December 20, 2000, 2:34 PM — The X Factor
STUCK IN TRAFFIC on the drive home? Log on to Food.com, a restaurant and delivery service site, from your wireless personal digital assistant and order Chinese takeout. What you see on that small screen is different from what you saw last weekend when you browsed the same site from your WebTV to order pizza during a commercial break. And tomorrow when you order lunch from your office, the display on the Food.com homepage will depend on the speed of the browser your company uses.
Why the customized displays? Because Food.com is using extensible markup language (XML) to specify the amount of text that is appropriate to display and how it should appear, depending on the browser and platform in use. That is possible because XML enables information to be tagged once yet formatted in many different ways. "When I first thought about XML, I focused on how it would streamline data delivery," says Rob Mayfield, chief architect at Food.com in San Francisco. "Now I'm looking at XML for rendering capabilities that allow me to customize the way our site displays content."
XML is an open standard for defining and sharing data on the web. Like HTML, it is a tag language, but it's more flexible than HTML and better suited for integrating data from a variety of sources. XML works well in applications that transfer data from one system to another, applications that offer different views of the same data and for electronic publishing.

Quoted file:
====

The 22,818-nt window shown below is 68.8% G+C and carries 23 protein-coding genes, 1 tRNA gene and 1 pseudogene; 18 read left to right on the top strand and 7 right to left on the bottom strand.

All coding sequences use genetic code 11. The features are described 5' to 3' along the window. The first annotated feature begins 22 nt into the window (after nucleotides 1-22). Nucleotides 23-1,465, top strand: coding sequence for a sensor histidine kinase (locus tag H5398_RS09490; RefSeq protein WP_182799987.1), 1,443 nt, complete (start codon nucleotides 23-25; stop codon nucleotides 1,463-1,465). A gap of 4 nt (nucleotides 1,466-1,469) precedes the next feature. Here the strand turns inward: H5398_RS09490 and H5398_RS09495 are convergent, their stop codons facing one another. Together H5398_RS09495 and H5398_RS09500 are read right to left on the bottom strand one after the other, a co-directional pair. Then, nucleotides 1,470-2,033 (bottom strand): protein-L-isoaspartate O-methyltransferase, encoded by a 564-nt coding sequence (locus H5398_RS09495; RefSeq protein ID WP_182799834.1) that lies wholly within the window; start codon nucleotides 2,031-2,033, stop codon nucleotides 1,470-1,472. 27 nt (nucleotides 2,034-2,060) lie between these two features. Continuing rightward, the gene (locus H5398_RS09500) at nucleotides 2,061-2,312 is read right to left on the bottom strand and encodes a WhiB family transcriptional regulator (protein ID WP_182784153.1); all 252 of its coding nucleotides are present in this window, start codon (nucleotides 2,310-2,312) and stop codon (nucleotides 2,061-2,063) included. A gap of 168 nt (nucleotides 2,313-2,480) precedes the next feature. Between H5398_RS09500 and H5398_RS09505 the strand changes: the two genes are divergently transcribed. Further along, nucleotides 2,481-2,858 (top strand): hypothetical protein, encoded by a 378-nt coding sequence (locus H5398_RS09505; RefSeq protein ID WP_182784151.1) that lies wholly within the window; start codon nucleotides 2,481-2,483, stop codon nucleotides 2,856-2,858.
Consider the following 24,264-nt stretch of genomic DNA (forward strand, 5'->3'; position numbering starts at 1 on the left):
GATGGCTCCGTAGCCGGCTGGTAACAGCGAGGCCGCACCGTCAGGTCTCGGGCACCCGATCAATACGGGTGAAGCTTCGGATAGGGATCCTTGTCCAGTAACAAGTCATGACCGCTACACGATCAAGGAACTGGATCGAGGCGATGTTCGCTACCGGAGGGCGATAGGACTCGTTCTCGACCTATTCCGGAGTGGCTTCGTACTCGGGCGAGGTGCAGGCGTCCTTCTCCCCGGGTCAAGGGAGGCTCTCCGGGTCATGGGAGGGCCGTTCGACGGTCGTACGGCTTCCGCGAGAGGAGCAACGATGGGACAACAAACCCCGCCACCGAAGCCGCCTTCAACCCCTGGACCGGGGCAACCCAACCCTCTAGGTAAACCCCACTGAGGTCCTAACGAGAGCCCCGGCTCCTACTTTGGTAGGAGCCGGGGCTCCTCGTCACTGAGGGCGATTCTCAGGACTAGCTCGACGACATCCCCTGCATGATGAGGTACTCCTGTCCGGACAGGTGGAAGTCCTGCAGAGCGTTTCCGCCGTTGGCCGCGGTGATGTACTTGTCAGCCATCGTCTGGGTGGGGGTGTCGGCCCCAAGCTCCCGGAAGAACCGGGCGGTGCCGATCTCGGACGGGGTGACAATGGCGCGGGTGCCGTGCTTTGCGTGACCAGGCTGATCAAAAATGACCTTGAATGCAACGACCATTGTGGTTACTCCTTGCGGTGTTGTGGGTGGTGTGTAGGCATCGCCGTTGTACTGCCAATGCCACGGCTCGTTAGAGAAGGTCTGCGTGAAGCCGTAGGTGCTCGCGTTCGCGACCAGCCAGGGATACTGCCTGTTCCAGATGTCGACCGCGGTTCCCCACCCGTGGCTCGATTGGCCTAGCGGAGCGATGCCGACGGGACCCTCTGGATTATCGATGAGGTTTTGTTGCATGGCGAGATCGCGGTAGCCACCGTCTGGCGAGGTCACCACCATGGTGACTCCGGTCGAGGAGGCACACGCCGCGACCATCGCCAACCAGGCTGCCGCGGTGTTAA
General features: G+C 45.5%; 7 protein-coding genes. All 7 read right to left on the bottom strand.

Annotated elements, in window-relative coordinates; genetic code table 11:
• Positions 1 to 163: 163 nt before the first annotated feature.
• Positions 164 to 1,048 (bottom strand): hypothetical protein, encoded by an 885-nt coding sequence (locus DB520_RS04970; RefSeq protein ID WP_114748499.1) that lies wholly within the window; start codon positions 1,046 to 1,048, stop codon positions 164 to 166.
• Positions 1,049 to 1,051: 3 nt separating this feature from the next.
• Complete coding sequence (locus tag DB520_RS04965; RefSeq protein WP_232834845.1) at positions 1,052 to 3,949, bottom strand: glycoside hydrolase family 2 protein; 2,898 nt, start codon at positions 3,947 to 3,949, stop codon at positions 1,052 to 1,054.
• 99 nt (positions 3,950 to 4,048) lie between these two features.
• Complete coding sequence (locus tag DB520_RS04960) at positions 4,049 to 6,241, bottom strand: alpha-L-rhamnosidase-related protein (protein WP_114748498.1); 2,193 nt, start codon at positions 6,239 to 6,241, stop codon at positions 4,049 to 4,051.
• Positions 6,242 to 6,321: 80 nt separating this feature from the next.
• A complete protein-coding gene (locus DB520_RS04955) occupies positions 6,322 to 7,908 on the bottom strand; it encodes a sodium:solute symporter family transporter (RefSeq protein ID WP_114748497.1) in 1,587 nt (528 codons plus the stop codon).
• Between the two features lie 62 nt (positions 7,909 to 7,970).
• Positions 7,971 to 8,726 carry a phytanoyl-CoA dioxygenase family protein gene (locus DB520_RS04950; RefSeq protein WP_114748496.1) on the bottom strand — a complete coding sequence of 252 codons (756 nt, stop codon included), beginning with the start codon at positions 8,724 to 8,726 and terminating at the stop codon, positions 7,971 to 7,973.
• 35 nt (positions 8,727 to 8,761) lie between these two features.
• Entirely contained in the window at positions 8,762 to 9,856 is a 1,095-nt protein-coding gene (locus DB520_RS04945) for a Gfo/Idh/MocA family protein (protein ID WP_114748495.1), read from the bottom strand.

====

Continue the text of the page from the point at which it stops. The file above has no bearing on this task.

Avalanche of Tools
Smart corporate developers like Mayfield are finding clever ways to exploit the extensibility of XML with the help of newly released application development tools. Within the last six months, a bewildering assortment of commercial and "open-source tools have become available. "It's a market that's all over the place. Every week there are new products that become available," says Douglas Barry, founder and principal of the database consulting firm Barry & Associates in Burnsville, Minn.
In general, XML tools are available in three price ranges. The most expensive are XML application servers with data storage capabilities. These typically sell for several thousand dollars per CPU. Some vendors that sell application servers also sell XML toolkits for several hundred dollars. For example, Bluestone Software's XML-Server typically sells for $3,000, but its Visual-XML developer toolkit is $99 a seat.
The second category includes downloadable versions of individual XML tools, which are often priced at around $100. Some examples of tool types are schema editors, translators and data extractors. For example, Extensibility sells XML Authority -- a tool for managing XML schemas, or graphical representations of the structures that appear in XML documents -- for $100 for a single-user license.